It’s always interesting to witness growing pains happen in real time, like seeing an individual movie awkwardly attempt to expand to create a franchise. It’s a rare occurrence, but there are some films that try to shoehorn in other elements to allow for the expansion of the plot, character or even other titles. “Batman v Superman: Dawn of Justice” and “Iron Man 2” both spastically crawled while attempting to set up different cinematic universes, watering down their own plots and characters in the process. “The Girl in the Spider’s Web” isn’t as flailing as those two films, but there are plenty of moments where the seams are showing as it attempts to move the character and series from a crime thriller to an action movie. Director/co-writer Fede Alvarez delivers plenty of fun character moments and strong performances in this adaptation of the 2015 novel, but because it strays from what made Lisbeth Salander compelling in the first place, it ends up being a fairly bland creature caught between two worlds.
Lisbeth (Claire Foy) continues to stalk the awful rich men of Sweden who hurt women and get away with it. Taking a break from her hacking and assaulting of these pigs, Lisbeth is tasked by Frans Balder (Stephen Merchant) to digitally steal the weapons program he developed for the United States. This sets off a chain of events that finds Lisbeth and Balder in the crosshairs of criminals, Swedish intelligence and one very capable National Security agent (Lakeith Stanfield). Lisbeth must try to protect Balder and his son from these various factions while keeping the weapons program out of the hands of those who would use it. But the person closest to tracking Lisbeth down is someone from her past she thought was long gone.
While viewers don’t have to be familiar with “The Girl With the Dragon Tattoo” (in any form) to enjoy or understand “The Girl in the Spider’s Web,” it’s hard to divorce the two when watching Alvarez’s new film. “Spider’s Web” can stand on its own, doing a fair amount of quick exposition and character definition to establish that Lisbeth is a smart, dangerous woman who uses computers and her badassery to right wrongs. But what made the previous movie work is that there was a sense of theme woven throughout; the idea that the evils plaguing Lisbeth weren’t that different than the evils being visited upon other women. This was always present in the other chapters and incarnations of Lisbeth’s story (i.e., other books and film adaptations) – that she was an avenging angel who took all of that abuse and those horrific acts and turned them on these monsters. It allowed for creepy and uncomfortable scenes because they served this larger story about unfettered abuse and misogyny and the need to confront them.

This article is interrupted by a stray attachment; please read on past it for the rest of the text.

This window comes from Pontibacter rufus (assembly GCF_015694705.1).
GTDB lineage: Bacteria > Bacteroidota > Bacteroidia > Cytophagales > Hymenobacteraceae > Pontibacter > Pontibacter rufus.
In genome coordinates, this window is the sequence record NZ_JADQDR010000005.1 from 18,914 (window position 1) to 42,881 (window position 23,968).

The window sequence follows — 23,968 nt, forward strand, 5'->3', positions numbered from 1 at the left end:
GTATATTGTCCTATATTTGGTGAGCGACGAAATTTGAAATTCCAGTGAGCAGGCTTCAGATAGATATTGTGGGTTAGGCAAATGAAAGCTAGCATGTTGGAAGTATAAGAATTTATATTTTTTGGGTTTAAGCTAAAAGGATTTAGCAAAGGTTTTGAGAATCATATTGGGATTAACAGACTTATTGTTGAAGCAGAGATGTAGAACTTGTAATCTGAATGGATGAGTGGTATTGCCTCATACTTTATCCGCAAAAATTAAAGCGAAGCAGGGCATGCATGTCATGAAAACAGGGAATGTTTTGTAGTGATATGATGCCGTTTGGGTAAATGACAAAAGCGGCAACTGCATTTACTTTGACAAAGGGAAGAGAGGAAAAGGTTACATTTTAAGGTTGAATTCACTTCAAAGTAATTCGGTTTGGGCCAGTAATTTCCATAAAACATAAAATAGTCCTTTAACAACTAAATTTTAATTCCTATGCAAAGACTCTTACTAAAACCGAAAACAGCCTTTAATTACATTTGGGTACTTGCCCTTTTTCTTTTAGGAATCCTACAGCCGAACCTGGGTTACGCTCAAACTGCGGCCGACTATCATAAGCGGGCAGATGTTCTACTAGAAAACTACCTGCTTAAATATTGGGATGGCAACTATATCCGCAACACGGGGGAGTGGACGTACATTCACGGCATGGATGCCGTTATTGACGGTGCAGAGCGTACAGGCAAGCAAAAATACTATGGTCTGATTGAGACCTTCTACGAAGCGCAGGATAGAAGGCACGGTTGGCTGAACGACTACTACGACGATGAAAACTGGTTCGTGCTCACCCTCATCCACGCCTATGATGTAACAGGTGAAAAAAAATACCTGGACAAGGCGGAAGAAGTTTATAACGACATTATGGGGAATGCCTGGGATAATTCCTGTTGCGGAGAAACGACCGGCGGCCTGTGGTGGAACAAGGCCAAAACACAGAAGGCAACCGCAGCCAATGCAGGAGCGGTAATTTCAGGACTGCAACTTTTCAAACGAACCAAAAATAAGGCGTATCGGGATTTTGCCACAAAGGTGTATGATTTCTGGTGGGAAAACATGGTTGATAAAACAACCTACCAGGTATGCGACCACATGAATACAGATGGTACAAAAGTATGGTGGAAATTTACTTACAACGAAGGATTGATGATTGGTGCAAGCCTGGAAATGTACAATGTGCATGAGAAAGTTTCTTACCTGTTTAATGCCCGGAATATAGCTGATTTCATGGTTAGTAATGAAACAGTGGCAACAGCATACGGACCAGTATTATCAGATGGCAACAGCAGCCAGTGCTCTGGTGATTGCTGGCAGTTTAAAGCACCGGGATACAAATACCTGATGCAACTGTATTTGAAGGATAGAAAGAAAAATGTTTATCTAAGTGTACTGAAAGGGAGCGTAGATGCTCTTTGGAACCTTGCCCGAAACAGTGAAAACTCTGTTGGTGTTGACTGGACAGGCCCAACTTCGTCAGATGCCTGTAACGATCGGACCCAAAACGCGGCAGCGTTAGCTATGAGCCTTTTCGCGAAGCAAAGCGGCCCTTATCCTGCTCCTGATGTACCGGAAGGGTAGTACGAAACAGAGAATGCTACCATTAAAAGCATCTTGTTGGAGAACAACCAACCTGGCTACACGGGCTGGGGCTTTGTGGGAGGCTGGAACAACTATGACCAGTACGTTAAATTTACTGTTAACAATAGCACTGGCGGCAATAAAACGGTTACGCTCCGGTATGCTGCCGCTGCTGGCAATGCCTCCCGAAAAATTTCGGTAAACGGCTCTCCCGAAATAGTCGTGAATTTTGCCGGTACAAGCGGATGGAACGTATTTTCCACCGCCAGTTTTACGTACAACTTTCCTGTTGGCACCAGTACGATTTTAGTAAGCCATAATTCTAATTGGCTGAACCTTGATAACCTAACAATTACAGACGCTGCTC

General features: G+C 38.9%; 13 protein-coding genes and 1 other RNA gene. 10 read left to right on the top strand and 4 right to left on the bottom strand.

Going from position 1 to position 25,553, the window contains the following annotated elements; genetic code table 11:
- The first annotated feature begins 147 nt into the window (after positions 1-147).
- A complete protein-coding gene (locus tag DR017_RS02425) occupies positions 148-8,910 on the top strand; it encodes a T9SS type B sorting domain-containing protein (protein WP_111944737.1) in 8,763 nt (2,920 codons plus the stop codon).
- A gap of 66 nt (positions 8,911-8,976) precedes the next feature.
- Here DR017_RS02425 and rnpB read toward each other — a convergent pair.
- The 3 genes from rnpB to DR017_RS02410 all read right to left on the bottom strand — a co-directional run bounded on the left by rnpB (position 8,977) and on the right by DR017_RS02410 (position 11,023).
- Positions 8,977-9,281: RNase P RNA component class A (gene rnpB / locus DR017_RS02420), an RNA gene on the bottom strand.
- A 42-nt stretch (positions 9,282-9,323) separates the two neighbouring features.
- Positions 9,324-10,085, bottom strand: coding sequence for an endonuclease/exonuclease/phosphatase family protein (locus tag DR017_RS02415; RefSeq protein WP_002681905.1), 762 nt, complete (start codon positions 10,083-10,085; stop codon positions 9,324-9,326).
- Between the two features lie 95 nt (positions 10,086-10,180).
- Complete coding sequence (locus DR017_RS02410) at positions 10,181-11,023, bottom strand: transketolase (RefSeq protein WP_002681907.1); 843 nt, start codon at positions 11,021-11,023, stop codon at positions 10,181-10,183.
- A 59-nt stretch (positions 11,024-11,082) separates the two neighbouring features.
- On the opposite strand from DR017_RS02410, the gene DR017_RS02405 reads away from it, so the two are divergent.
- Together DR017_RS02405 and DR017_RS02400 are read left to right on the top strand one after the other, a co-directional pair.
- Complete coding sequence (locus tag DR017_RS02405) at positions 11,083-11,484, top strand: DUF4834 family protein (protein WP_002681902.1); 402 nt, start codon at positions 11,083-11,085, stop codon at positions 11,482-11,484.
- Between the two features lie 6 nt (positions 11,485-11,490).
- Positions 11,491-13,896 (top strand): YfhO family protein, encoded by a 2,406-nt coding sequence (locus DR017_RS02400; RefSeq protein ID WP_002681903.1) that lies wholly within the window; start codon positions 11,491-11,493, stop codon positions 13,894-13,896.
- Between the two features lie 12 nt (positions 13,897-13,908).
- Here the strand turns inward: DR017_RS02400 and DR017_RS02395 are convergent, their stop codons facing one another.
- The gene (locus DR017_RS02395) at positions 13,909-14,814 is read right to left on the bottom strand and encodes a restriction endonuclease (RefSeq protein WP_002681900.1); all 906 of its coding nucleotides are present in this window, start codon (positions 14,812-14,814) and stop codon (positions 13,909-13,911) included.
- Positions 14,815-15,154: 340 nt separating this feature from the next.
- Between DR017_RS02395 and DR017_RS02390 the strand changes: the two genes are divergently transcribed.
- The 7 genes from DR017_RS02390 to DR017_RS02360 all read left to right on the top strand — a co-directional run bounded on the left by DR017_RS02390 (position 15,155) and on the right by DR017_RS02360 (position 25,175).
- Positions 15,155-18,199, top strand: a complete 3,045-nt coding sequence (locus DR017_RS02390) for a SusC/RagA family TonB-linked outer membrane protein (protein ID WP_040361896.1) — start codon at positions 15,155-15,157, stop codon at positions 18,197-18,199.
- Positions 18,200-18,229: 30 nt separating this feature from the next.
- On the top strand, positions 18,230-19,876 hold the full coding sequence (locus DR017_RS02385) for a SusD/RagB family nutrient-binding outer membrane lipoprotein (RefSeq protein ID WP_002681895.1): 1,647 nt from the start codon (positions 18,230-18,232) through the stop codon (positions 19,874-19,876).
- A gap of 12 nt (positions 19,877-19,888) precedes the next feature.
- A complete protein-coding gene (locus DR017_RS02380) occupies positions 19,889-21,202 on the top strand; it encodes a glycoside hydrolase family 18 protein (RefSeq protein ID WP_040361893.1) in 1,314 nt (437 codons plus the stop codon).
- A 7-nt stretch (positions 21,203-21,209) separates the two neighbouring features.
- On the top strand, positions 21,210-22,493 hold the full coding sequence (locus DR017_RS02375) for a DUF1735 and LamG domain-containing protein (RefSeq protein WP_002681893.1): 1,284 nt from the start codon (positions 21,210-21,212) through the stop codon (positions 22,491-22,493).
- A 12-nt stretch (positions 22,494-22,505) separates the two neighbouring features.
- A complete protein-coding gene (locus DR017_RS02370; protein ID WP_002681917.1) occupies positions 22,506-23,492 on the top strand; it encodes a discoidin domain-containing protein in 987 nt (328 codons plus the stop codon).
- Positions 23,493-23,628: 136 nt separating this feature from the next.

In “The Girl in the Spider’s Web,” though, this darkness and meditation on abuse is mostly reduced to one scene and a few hand-waving moments. In its place is an odd MacGuffin chase where the item controls all of the world’s nuclear arsenal. It’s an oversized threat that raises the stakes to an unusually high level, which feels weird, because there’s only a handful of people on either side of the conflict when there should be swarms of teams trying to wrest control of this apocalyptic technology. The film feels like a Tom Clancy story from the mid ’90s, where Jack Ryan is an outsider suddenly brought into a techno-espionage plot of some shadowy cabal and must defeat the conspiracy. In many ways, it feels like the writers are trying to retrofit Lisbeth into a role as a new James Bond or Jason Bourne type but keep the scale very small. It’s a weird juxtaposition that doesn’t really work and ends up making the endeavor feel awkward and a bit like a Frankenstein’s monster of thriller elements.
There are good aspects to “Spider’s Web,” however, and large swaths of it are entertaining. Foy is great as Lisbeth, a badass lady shielding herself from the world and capable of damn near anything. The filmmakers appear to have dropped (or at least not spotlighted) the fact that she’s on the autistic spectrum, which is an odd choice. Nonetheless, Foy’s performance is strong and captivating and helps make Lisbeth an engaging hero to watch. Stanfield is also great as the NSA agent trying to track down his tech, matching wits with anyone who crosses his path. Additionally, the film boasts a ton of great shots and cool production design that makes it visually interesting, as well as a handful of clever reversals and surprises that show Lisbeth is always one step ahead of her antagonists.
“The Girl in the Spider’s Web” seems to be a hybrid of a detective story and an espionage thriller. While that can certainly work, the film feels like it’s still transitioning and not quite yet in its final form. The gigantic stakes don’t match the small cast or limited groups involved, while the weirdly personal rivalry between Lisbeth and the villain feels like it belongs in a blockbuster actioner, not a cold meditation on the evil that men do. Too many of the elements feel slammed together, and though it’s a diverting watch with some really strong stuff baked in, on the whole, the film feels undercooked.
Starring: Claire Foy, Sylvia Hoeks, Lakeith Stanfield, Stephen Merchant, Sverrir Gudnason, Cameron Britton, Vicky Krieps, Volker Bruch, Mikael Persbrandt
Director: Fede Alvarez